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Der Beocord Stereomaster war ein Spulentonbandgerät, das als Novum für seine Zeit eine Automatik-Stop-Funktion hatte,
die bei einem Bandriss die Maschine stoppte.

Es gab dieses Gerät in zwei Versionen: Der Type T war als portables Gerät konzipiert; während der Type K für
den stationären Betrieb ausgelegt war.

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Der B&O Beocord Stereomaster war das ideale Gerät für den engagierten Tonbandamateur. Zum ersten Mal hatte ein Amateur
die Möglichkeit, drei Eingangssignale gleichzeitig zu mischen! Er war das erste volltransistorierte HIFI Gerät mit
professionellen Möglichkeiten:

(1) Synchronmotor von Papst
(2) Getrennte Aufnahme- und Wiedergabeköpfe
(3) Die Aufnahme konnte sowohl gleichzeitig über den Aufnahme-Verstärker als auch nach der Aufnahme über einen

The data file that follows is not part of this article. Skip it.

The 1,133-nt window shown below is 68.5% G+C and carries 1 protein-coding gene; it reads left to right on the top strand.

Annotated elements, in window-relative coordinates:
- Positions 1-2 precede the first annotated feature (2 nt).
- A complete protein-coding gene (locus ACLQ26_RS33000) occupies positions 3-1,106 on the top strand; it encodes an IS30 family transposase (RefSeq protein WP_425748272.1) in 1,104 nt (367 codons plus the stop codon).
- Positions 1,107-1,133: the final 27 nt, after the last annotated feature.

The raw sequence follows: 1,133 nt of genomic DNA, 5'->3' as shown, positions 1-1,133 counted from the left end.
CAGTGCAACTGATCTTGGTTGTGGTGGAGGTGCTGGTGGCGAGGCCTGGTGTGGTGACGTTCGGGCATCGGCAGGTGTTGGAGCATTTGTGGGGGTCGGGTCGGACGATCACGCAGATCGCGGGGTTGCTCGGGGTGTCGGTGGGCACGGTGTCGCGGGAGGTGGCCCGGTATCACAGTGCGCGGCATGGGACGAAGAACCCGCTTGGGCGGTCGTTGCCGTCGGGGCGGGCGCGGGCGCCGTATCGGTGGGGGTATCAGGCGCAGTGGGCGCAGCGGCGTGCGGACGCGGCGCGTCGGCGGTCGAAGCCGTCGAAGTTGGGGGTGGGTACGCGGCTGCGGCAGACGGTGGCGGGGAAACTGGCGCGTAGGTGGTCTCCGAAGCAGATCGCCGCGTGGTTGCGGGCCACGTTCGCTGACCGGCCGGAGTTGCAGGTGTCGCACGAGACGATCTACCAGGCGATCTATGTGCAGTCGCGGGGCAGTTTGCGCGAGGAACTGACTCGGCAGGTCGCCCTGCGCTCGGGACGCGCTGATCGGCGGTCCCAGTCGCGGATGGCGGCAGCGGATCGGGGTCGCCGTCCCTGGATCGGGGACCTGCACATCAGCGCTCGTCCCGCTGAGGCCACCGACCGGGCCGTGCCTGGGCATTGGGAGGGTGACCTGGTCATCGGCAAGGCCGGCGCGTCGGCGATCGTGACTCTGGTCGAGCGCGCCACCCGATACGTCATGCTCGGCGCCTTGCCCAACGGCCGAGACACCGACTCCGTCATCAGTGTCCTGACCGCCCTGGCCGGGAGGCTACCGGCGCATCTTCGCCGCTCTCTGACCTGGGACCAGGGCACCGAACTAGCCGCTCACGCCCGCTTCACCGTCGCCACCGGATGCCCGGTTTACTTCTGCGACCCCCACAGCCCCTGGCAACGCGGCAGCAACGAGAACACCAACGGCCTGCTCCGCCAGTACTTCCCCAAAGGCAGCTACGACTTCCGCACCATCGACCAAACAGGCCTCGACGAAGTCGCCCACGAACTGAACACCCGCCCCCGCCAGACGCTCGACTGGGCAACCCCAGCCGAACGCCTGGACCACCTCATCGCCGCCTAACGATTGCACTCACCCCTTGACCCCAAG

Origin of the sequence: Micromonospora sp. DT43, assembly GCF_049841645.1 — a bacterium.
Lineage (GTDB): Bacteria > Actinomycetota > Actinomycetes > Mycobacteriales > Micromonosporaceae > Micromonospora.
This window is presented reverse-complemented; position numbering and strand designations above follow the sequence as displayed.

Monitor-Verstärkerausgang kontrolliert werden.
(4) zwei getrennte VU-Meter.
(5) Drei Zweikanal-Eingänge.
(6) Professionelle Anforderungen für Geschwindigkeit und Gleichlaufschwankungen.

Abmessungen, Type T (Transportable model)

 Länge: 45 cm
 Breite: 35 cm
 Höhe mit Lautsprechern: 27cm
 Höhe ohne Lautsprecher: 19cm

Abmessungen, Type K

Länge; 45 cm
Breite; 35,5 cm
Höhe mit Abdeckhaube: 21cm


Beocord Stereomaster 610K

(1963-?) Stereo tape recorder, 17/8, 33/4, 71/2 IPS, two or four track format, 2x6W The Beocord Stereomaster was the first in 
a long line of excellent stereo tape recorders that featured 3 heads, mixing capabilities and all-transistor modular construction. They 
offered near-professional performance for the home user, though their high price put them out of reach for all but the wealthy few. 
Throughout the series, these machines were amongst the most expensive items in the B&O range.
For the capabilities it offered, the Beocord Stereomaster was fairly compact. It came in a neat, wood trimmed cabinet, which was 
known as the "cassette" version. This confusing title in fact meant that the machine fitted readily into a space provided in B&O 
radiograms, it is just unfortunate that the word took on other meanings later on in the development of tape recorders. The deck was